Backpedaling? Any sane reading of your previous comments would lead someone to the conclusion that, yes, we can and very well -should- abandon the public libraries, so that more "efficient" methods of knowledge distribution can take root, preferably ones where patrons "pay their own damn way."

It's very obvious that your point has nothing at all to do with libraries, and everything to do with your distaste for any mismanaged system, but you fail to make this clear in your own words, and readers must instead rely on their common sense and an assumption that you must be somewhat sane.
posted by odinsdream at 6:55 PM on December 27, 2004


...an assumption that you must be somewhat sane.

Well, there's the flaw in your reasoning right there!
posted by mstefan at 6:59 PM on December 27, 2004


"As a matter of fact, I do pay a tax to be able to breathe (somewhat) clean air. And if you live in California, so do you."

Please do try to remember that some 240 million Americans don't happen to live in the Golden State (even if they do wish they did from time to time, especially when craving a Double-Double, animal style). Heck, some of us even live where we draw our water from a well, meaning we don't have to pay anyone for the water we drink, either.

"We obviously can't just ditch the public school system or libraries, but on the serious side, it's also pretty clear that neither are truly meeting the needs of the populace."

In the little town where I live, the local library acts as a community center, with meeting rooms and other public areas; it provides Internet access and homework help; sponsors book reading groups and storytime hours; lays out educational activity sheets for kids; lends out music and DVDs; and it sponsors music performances during the summers. This on top of being the local book repository.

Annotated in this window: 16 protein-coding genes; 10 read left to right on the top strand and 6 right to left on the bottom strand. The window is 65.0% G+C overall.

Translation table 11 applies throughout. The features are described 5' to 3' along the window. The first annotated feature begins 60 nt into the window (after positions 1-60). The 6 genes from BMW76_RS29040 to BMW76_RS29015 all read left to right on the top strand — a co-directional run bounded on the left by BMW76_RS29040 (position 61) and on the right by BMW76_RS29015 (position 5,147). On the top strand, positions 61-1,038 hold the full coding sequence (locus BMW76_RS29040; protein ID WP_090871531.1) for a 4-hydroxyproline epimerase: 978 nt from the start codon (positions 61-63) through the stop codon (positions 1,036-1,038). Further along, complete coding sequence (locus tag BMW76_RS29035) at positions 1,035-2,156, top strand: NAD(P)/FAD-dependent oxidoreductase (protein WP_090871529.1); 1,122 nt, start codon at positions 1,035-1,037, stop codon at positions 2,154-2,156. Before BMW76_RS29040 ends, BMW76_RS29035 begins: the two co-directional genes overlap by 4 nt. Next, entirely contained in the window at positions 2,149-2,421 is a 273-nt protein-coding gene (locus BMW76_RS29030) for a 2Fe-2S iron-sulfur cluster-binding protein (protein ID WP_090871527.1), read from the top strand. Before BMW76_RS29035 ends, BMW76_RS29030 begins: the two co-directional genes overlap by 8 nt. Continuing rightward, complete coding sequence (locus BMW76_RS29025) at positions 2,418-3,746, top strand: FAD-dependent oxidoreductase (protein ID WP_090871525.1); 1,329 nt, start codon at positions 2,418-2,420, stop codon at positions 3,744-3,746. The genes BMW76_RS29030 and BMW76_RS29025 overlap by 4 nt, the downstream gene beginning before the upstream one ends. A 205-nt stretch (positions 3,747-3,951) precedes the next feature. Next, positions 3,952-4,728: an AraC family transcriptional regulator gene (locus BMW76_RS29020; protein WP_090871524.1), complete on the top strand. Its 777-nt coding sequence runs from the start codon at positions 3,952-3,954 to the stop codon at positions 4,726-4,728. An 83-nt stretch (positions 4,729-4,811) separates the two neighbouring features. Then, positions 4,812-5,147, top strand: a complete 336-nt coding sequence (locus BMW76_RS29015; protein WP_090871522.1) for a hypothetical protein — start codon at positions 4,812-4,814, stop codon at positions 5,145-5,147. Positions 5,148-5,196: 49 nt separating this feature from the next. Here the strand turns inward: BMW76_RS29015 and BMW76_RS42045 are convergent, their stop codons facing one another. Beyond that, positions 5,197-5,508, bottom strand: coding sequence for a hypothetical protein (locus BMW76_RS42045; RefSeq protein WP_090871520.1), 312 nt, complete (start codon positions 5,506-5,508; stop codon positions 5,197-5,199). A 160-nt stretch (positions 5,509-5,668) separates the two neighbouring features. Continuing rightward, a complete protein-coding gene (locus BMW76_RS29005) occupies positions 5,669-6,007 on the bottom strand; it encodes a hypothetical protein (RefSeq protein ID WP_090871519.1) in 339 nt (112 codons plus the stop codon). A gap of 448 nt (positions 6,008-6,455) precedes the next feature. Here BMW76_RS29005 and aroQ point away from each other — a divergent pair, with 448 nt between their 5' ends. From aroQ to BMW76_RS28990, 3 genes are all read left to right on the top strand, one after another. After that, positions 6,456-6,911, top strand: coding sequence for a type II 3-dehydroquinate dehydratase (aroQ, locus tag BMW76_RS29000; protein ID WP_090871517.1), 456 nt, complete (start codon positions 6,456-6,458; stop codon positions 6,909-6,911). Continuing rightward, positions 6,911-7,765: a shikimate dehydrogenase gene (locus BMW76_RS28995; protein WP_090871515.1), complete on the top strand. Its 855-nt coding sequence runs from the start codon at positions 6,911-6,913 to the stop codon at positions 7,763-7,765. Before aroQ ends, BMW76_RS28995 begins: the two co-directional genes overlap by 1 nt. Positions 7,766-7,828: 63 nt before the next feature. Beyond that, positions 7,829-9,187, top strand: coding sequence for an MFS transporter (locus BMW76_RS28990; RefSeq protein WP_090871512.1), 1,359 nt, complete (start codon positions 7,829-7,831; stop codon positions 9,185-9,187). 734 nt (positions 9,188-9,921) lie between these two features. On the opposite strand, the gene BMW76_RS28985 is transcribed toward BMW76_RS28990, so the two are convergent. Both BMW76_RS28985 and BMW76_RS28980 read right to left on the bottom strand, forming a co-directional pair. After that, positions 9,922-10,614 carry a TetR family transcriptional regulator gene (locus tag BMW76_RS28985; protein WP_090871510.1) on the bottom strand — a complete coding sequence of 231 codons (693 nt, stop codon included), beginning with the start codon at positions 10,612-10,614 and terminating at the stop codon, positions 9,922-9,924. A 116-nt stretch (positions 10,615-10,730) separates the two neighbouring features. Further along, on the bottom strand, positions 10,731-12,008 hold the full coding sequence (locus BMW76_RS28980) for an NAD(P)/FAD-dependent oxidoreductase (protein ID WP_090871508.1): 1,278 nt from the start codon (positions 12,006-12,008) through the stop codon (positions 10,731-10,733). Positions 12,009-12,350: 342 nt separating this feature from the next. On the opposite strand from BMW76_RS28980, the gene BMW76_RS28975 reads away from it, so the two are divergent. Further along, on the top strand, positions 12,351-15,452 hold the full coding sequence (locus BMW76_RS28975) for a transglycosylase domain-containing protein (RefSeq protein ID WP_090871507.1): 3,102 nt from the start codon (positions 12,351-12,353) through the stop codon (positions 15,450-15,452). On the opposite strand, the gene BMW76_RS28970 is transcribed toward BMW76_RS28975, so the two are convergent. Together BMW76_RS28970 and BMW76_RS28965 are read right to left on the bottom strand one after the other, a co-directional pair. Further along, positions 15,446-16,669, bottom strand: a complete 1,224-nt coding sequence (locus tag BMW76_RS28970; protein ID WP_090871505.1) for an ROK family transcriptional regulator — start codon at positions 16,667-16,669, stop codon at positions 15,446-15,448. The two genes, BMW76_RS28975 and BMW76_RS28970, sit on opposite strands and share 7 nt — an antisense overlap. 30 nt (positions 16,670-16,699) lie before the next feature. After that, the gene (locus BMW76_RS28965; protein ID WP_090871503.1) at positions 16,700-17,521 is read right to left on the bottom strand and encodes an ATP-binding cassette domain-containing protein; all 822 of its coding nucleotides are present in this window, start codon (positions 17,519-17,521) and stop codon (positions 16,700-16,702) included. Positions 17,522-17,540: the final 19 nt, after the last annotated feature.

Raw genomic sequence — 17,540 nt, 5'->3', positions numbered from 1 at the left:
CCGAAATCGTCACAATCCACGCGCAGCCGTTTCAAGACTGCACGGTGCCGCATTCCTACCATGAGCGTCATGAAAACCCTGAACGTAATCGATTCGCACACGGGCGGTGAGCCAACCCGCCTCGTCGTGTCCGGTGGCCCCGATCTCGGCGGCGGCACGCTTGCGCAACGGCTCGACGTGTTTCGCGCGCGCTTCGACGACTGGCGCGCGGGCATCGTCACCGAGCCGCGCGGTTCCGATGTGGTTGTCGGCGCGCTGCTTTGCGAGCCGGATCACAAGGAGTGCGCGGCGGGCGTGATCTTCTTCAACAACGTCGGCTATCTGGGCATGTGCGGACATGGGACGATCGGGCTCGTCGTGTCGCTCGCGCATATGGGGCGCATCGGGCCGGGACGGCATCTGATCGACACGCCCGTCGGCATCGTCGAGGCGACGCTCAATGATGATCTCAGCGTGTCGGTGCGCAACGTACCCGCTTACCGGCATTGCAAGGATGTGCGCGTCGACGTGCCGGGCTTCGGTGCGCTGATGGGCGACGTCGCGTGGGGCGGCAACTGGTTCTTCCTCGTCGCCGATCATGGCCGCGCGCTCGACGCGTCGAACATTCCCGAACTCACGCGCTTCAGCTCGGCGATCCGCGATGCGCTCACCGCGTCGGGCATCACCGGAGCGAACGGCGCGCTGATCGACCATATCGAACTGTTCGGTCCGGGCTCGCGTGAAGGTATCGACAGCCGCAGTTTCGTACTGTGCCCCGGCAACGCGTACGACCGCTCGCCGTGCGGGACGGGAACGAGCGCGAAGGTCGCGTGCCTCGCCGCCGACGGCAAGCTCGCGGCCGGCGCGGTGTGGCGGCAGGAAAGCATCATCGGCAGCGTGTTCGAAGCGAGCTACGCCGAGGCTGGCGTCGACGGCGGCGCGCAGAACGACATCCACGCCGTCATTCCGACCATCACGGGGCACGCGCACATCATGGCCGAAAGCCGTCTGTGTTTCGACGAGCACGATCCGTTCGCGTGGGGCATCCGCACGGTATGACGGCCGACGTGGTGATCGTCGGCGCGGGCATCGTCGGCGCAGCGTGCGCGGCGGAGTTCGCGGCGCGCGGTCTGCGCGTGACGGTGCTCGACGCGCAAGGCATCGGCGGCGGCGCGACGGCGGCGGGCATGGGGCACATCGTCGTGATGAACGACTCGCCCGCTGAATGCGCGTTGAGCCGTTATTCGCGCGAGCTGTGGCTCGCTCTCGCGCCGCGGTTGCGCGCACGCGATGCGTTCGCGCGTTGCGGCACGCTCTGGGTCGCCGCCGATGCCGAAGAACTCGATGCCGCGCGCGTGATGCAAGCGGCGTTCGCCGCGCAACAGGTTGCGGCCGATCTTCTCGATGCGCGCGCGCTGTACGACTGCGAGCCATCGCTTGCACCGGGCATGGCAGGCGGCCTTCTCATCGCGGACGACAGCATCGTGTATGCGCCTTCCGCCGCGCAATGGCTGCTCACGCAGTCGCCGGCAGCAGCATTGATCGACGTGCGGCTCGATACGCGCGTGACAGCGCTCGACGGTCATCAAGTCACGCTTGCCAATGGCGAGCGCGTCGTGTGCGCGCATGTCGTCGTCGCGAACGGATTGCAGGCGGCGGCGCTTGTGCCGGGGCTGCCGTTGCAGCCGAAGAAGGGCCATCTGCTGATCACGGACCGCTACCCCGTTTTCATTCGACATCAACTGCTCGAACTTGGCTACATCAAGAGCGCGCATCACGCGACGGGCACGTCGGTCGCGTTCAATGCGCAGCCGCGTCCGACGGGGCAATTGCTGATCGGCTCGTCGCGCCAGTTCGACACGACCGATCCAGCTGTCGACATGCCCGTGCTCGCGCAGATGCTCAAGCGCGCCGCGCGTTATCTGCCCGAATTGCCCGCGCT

I'd be hard pressed to imagine what else it could do to "truly meet the needs of the populace." Likewise, we can see how much would be taken away if it were shuttered.

The nearest bookstore to where I live is 13 miles away, two towns over. It has a lovely coffee bar. However, it does not act as a community center, provide internet access, sponsor reading groups and story hours, provide educational activity sheets, lend out DVDs and CDs or sponsor music performances (not to mention lend books). And even if it did, I have difficulty seeing how it would be much use to the people in my town, on a daily basis.
posted by jscalzi at 7:04 PM on December 27, 2004


I absolutely knew there was something wrong with that wording. I literally stared at it for hours after I posted this. How mildly embarrassing. What's the correct usage?

Okay, against my better instincts, I'll actually contribute something useful to this conversation. To "beg the question" describes a logical fallacy. Basically it means that you're trying to argue something is true based on your own assertion that it's true. For example, "public libraries are useless because they clearly serve no purpose" is begging the question. I'm arguing that libraries are useless, and what I use to "prove" my point is the assertion that they are useless.
posted by mstefan at 7:15 PM on December 27, 2004


What jscalzi said--if you go into any public library, you see a lot of people there using the library computers because they don't have any at home.

So closing the library will cut off access to print AND online media for a significant number of Salinas residents.
posted by Sidhedevil at 7:26 PM on December 27, 2004


Does anyone else recall a story in the last year, (perhaps NPR), that suggested it would be possible that within 50-100 years reading will only be done by scholars and computers would no longer need keyboards since everything would be done with voice recognition? Makes one wonder if libraries in the traditional sense are nearing the end of their usefulness.